The Need for Multilateralism: Remarks of Singapore's PM Lee (Part 2)

The close of Singapore PM Lee’s speech at the Shangri-La Dialogue on the state of US-China relations. The key middle section described the current trends between the US and China. This section covers what other countries, including Singapore, might do in response and provides his conclusion.

What can other countries do collectively, to stem the growing hostility and instability? Small states like Singapore can do little to influence the big powers, but we are not entirely without agency.

There are many opportunities for smaller countries to work together to deepen economic cooperation, strengthen regional integration, and build up multilateral institutions. This way, we can strengthen our influence as a group, and advance a collective position on issues that matter to us, be it trade, security or technology.

Our multilateral institutions today are far from perfect. The WTO is one of the major institutions in the post-war global order, but now it is almost paralysed, and urgently needs reform. Multilateral global deals like the Uruguay Round are no longer practical, when agreement requires a full consensus among 164 member countries of hugely diverse interests and philosophies. Furthermore, the WTO was designed for an agricultural and manufacturing-based world economy, but the world has moved on to services and now increasingly digital and intellectual property, which need much more complicated rules.

The US has lost faith in the WTO. It often acts unilaterally, imposing tariffs and trade sanctions outside WTO rules. It prefers negotiating bilateral deals one on one against smaller countries in tests of strength. It gives more weight to the US’ direct benefits in the disputes at hand, than to its broader interests in upholding the multilateral system. This has caused concern to many of the US’ friends and allies.

Singapore cannot afford to adopt the same point of view. Being small, we are naturally disadvantaged in bilateral negotiations. We need to reform and strengthen multilateral institutions, not cripple or block them. More fundamentally, confining ourselves to a bilateral approach means forgoing win-win opportunities which come from countries working together with more partners. We need to build a broader regional and international architecture of cooperation. When groups of countries deepen their economic cooperation, they will enhance not just their shared prosperity but also their collective security. With more stake in one another’s success, they will have greater incentive to uphold a conducive and peaceful international order. This will benefit many countries big and small.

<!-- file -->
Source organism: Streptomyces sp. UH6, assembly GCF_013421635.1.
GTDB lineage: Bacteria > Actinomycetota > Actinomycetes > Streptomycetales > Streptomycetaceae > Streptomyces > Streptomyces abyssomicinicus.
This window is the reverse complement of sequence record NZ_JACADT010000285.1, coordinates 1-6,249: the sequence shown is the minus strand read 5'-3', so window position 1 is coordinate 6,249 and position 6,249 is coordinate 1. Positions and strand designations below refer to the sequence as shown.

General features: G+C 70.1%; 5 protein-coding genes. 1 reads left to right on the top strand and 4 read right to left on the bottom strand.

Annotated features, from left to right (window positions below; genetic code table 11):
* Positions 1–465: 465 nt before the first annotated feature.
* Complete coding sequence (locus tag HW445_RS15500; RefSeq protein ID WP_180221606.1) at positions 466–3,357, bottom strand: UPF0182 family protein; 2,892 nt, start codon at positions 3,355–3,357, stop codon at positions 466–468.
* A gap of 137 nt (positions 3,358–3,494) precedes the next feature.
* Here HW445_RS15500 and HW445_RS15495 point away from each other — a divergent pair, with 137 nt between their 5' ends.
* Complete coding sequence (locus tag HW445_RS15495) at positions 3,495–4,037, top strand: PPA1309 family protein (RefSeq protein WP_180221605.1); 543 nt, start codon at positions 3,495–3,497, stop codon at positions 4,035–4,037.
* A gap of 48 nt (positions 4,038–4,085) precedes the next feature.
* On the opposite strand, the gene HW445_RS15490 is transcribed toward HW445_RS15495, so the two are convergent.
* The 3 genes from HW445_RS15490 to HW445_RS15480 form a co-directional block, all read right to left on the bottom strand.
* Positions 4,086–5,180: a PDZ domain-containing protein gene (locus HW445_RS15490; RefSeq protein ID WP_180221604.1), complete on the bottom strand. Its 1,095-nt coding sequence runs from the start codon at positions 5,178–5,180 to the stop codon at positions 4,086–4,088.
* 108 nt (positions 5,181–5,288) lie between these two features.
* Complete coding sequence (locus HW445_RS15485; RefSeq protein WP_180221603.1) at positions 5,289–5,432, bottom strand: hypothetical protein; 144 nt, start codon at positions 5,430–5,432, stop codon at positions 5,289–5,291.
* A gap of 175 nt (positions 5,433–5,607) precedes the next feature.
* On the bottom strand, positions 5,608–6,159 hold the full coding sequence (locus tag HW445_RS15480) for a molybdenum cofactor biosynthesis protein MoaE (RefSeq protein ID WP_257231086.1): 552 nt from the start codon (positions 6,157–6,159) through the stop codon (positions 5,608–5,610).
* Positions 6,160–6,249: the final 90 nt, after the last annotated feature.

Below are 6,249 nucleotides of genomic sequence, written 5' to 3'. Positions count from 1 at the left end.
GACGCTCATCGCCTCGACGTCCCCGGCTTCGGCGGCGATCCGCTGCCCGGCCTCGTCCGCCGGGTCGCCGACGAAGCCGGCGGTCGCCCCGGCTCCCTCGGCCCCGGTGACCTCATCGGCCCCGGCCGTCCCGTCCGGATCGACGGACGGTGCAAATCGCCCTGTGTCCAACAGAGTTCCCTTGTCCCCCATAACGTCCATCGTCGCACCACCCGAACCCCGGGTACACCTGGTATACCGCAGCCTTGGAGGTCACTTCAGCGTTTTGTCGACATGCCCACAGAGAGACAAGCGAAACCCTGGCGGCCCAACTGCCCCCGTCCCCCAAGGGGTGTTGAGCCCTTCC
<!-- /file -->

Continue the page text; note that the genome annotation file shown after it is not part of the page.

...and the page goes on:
Thus, short of universal trade agreements, we should at least strive for regional or pluri-lateral arrangements. This may be a second best solution, but it is a practical way to incrementally build support for lower trade barriers and higher standards, which can then be adopted by other countries.

This was the rationale behind the Trans-Pacific Partnership (TPP). The US originally came on board the TPP because it saw the strategic benefits, although it ultimately withdrew. Fortunately, the remaining 11 members were able to preserve nearly all that had been negotiated, and so the Comprehensive and Progressive Agreement for Trans-Pacific Partnership (CPTPP) is now in force.

I am glad that more countries have expressed interest to join the CPTPP, including South Korea, Thailand and the UK. China is also watching the CPTPP carefully. They are not ready to join now, but I hope that they will seriously consider doing so sometime in the future. Similarly, I hope one day it will become politically possible for a US administration to rethink the US’ position, and recognise that it stands to gain, economically and strategically, from becoming a member of the partnership that it played such a leading role in designing.

Meanwhile, countries in the Asia Pacific are working on the Regional Comprehensive Economic Partnership (RCEP). The RCEP has a different footprint from the CPTPP. It covers all the key countries on the western side of the Pacific, including Northeast Asia and Southeast Asia, and also importantly India, Australia and New Zealand. This inclusive configuration minimises the risk of the RCEP being misperceived as a bloc that excludes the US and its friends. With such a wide range of participants, RCEP standards are naturally less ambitious than the CPTPP’s, and the deal is also much harder to negotiate. Nonetheless, I hope the participants can take the final step to complete the RCEP by this year, or if not, as soon as the domestic politics of the key players allow.

Of course, regional cooperation goes beyond trade. In Southeast Asia, ASEAN has provided 10 very different countries an effective platform for dialogue and cooperation. ASEAN has deepened ties and kept the peace amongst its members. It has become an effective regional partner of other countries, and enabled its members to project a stronger external presence as a group.